* Commissioner tackles German reservations on ECB role
* Barnier says national authorities to keep some powers
* German bank bodies against EU-wide deposit guarantees
By Michelle Martin
BERLIN, Sept 20 European Commissioner Michel
Barnier is seeking a compromise with Germany on banking union
plans that would allow local regulators to carry on supervising
banks but under common euro zone guidelines.
Barnier, who is at odds with Germany over his proposal to
give the European Central Bank (ECB) powers to oversee all euro
zone banks, told reporters in the German capital on Thursday:
"Of course I will work on a compromise with Berlin and other
However, Barnier's attempts to soothe Germany stop short of
scaling back the ECB's remit.
Giving the ECB a bigger role is part of the euro zone's
efforts to provide a long-term fix for its sovereign debt
crisis, which has been complicated by the bad debts weighing on
many of the bloc's banks.
Banks have had to be shored up using European Union funding
in countries including Spain and Ireland, and Barnier, the
bloc's financial services chief, emphasised the need for a more
integrated system to rebuild financial stability.
Chancellor Angela Merkel's government wants the ECB's new
powers of oversight to apply only to systemically-relevant or
cross-border institutions - a position that got clear backing
from lawmakers in her centre-right coalition this week.
But Barnier said banks that had run into difficulty since
the global financial crisis had tended to be small and
medium-sized institutions, such as Spain's Bankia,
Franco-Belgian Dexia and Britain's Northern Rock, rather than
cross-border institutions whose problems had much wider
"That's why, after many consultations, we suggested that it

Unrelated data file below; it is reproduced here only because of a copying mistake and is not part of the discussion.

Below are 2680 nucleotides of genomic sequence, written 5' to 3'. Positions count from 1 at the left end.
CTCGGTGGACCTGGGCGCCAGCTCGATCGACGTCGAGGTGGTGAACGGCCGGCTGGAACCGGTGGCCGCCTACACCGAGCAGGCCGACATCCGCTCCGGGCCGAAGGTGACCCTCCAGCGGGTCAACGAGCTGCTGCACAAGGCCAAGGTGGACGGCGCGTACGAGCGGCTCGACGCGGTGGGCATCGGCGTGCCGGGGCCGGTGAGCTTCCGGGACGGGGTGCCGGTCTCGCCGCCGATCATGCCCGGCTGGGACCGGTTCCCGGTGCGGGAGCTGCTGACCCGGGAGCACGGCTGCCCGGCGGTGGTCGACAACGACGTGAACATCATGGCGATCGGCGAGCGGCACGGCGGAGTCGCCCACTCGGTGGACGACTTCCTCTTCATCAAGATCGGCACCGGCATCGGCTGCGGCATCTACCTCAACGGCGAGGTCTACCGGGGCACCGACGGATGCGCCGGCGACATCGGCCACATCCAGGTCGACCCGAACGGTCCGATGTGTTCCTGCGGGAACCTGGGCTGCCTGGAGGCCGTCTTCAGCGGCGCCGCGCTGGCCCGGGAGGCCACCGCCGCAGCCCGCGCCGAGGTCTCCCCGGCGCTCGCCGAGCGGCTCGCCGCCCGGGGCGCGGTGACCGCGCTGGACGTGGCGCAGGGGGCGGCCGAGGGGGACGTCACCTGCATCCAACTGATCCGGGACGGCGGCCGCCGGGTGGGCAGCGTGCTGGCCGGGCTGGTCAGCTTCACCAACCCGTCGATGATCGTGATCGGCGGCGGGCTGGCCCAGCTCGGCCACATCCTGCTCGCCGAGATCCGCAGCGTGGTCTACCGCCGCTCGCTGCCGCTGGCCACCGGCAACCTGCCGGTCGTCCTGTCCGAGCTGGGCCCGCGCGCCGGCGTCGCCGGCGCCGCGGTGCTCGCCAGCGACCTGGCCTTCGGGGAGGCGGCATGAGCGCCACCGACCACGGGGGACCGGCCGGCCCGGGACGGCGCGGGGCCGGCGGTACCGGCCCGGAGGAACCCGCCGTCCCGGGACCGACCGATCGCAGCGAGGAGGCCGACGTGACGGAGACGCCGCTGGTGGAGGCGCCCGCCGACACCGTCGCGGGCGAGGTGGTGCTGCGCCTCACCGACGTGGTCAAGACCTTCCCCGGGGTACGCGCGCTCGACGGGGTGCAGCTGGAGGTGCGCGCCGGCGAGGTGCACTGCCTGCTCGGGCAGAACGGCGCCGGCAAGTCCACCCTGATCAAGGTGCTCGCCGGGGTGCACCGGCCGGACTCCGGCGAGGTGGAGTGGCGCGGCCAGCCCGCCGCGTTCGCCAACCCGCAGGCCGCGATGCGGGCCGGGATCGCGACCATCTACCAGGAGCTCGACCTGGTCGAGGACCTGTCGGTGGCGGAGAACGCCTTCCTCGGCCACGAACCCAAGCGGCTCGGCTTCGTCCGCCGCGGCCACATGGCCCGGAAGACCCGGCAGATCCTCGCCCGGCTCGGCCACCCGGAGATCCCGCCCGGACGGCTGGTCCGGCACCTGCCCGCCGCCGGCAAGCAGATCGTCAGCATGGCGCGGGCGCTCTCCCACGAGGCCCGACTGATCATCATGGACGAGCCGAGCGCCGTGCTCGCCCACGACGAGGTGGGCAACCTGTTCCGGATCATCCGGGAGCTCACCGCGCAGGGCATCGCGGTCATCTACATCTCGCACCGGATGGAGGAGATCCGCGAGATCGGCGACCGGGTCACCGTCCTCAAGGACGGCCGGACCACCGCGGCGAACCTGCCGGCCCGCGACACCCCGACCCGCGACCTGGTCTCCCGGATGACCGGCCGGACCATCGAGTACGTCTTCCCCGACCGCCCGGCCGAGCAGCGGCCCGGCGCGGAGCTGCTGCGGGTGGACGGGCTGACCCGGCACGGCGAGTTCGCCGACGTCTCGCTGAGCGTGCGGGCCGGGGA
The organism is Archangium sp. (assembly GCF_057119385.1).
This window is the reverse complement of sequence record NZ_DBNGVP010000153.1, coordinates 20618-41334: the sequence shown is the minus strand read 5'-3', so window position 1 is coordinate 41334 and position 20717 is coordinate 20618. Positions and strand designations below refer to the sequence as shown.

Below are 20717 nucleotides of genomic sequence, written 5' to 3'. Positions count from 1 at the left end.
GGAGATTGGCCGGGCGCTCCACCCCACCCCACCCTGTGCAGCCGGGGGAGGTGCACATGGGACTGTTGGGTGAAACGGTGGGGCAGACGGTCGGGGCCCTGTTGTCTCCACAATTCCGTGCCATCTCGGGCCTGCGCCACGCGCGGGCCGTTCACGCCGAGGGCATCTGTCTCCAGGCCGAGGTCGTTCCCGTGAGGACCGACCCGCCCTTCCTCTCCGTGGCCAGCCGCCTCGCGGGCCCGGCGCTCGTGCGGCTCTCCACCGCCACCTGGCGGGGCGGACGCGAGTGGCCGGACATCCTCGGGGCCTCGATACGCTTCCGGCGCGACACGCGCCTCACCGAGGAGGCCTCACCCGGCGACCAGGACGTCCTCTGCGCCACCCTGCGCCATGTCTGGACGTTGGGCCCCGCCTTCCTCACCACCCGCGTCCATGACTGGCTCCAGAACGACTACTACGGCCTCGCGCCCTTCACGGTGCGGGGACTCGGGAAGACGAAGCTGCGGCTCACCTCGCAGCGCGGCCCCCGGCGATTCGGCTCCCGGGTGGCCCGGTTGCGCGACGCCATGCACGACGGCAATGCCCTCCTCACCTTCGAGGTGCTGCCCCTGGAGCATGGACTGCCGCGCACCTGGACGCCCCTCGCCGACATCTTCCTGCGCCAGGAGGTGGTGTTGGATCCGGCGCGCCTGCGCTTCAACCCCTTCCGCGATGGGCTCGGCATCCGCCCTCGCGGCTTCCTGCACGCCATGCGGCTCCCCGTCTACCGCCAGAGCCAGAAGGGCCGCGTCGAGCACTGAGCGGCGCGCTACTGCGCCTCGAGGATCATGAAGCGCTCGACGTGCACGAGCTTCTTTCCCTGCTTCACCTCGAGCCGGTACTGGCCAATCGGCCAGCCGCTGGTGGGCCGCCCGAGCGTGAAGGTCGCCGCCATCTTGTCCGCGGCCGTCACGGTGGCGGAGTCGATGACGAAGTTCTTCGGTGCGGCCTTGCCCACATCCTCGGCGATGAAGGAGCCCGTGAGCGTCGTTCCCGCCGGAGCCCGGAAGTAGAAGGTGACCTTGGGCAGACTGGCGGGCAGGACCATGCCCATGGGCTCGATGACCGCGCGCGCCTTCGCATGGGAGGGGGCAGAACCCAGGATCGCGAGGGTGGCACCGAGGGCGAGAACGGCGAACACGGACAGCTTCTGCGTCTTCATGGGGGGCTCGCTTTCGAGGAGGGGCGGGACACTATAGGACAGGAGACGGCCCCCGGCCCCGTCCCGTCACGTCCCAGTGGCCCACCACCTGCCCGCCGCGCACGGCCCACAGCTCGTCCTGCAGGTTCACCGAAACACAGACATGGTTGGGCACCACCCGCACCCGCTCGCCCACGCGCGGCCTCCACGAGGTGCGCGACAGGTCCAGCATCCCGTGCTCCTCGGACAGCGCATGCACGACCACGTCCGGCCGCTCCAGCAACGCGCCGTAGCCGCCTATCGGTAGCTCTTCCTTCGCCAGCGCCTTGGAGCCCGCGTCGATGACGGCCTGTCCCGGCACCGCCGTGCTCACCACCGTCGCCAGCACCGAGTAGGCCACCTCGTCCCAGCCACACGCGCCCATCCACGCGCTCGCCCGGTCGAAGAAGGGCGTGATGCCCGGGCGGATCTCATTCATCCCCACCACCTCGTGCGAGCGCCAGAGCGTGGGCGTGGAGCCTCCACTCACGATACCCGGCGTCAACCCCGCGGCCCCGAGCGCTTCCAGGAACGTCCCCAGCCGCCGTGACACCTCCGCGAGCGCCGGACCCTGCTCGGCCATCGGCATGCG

should be possible (for the ECB) to supervise all banks but this
will of course functionally be carried out by national
supervisors," he said.
"(German bank supervisor) BaFin will maintain its role but
there will be a kind of manual for all banks which come under
the control of the European supervisor. National authorities
will of course be the ones who put the contents of this manual
The commission wants EU leaders to approve the ECB's new
role at their summit in December when unanimity is needed.
Barnier, visiting Berlin to meet politicians and business
groups, said national supervisors would continue to be
responsible for protecting consumers and taking measures against
WORRIES ABOUT SPAIN
The Association of German Banks, representing major lenders
like Deutsche Bank and Commerzbank, parts company with some
German policymakers in wanting the ECB to have power over all
euro zone banks.
"One of the decisive lessons we learnt from the financial
crisis was that ... for all market participants the same
supervisory rules hold good and must be uniformly applied," it
said in a statement.
"Supervision needs to be decoupled from national interests,"
it added, saying this did not mean ECB employees would need to
inspect every institution because the plan allows the ECB to
fall back on national oversight bodies.
Earlier this week Merkel warned against rushing to create a
new pan-European supervisor under the ECB, saying it was more
important to put a credible watchdog in place than to meet
Europe's self-imposed January deadline.
Barnier said Merkel had raised important points but added:
"It is a question of credibility to deliver quickly what we
He said he did not want a new EU-wide deposit guarantee fund
but rather for EU states to set up their own deposit guarantee
funds, which could then borrow money if necessary.
In Germany, private banks, savings banks and cooperatives
have all developed their own systems to protect clients' money.
Georg Fahrenschon, head of the German Savings Banks
Association, said Barnier's proposal was really motivated by the
need to rescue Spanish banks: "Spain is doing everything it can
to avoid having to take a bailout from the ESM (European
Stability Mechanism) itself."
In June euro zone leaders agreed that the ESM, the euro
zone's permanent bailout fund, will be able to directly
recapitalise banks once the ECB takes on the role of a euro
zone-wide bank supervisor.
Germany's Cooperative Bank Association signalled it does not
want the ECB to oversee banks that operate only on a national
level, even if it delegates supervision to national authorities.